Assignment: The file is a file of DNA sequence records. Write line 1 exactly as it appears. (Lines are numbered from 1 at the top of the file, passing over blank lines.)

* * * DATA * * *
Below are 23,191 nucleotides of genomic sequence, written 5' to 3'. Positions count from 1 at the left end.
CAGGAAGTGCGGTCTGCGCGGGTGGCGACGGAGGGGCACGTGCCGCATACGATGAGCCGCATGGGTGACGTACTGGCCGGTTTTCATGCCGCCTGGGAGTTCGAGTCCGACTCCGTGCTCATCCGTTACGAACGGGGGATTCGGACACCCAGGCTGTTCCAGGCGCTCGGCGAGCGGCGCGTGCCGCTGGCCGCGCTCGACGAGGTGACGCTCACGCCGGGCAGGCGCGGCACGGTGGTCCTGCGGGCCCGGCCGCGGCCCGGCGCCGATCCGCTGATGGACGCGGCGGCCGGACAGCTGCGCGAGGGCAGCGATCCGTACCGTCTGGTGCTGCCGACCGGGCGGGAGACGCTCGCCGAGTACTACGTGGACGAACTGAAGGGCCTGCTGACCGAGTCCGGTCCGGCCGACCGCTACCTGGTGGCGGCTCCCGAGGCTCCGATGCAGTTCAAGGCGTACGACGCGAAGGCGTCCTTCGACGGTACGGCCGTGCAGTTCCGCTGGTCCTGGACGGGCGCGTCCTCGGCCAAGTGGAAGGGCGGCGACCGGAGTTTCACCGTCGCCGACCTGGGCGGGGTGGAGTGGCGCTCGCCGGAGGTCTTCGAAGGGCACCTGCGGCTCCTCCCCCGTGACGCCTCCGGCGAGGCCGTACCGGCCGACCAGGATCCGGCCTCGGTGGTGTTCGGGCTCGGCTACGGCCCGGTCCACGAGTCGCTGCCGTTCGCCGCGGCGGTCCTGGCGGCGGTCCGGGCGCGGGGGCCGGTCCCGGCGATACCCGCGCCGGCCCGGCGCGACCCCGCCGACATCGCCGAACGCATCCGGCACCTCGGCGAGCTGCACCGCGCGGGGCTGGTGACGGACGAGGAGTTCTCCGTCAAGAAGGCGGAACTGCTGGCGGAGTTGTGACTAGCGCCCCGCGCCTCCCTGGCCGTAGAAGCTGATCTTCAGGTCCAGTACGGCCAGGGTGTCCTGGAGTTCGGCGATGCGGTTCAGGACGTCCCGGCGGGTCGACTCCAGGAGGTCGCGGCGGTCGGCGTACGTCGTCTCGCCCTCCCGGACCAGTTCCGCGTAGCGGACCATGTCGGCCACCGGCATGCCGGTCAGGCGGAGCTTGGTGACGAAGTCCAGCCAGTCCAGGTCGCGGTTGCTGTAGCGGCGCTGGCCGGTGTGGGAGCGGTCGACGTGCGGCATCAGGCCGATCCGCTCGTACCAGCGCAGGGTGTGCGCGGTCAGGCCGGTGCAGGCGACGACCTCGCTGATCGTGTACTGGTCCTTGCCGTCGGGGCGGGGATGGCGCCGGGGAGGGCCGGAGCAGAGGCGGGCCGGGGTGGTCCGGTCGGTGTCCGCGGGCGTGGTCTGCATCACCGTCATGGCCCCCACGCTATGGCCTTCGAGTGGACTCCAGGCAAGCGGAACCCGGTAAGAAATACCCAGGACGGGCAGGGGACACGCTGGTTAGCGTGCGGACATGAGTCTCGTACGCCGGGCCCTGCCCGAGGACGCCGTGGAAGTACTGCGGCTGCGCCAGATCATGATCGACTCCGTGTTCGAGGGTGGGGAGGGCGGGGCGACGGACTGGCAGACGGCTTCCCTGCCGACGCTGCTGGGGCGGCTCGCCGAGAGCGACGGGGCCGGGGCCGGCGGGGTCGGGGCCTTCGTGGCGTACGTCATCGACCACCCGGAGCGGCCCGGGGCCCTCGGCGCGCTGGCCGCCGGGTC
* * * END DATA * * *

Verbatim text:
Below are 23,191 nucleotides of genomic sequence, written 5' to 3'. Positions count from 1 at the left end.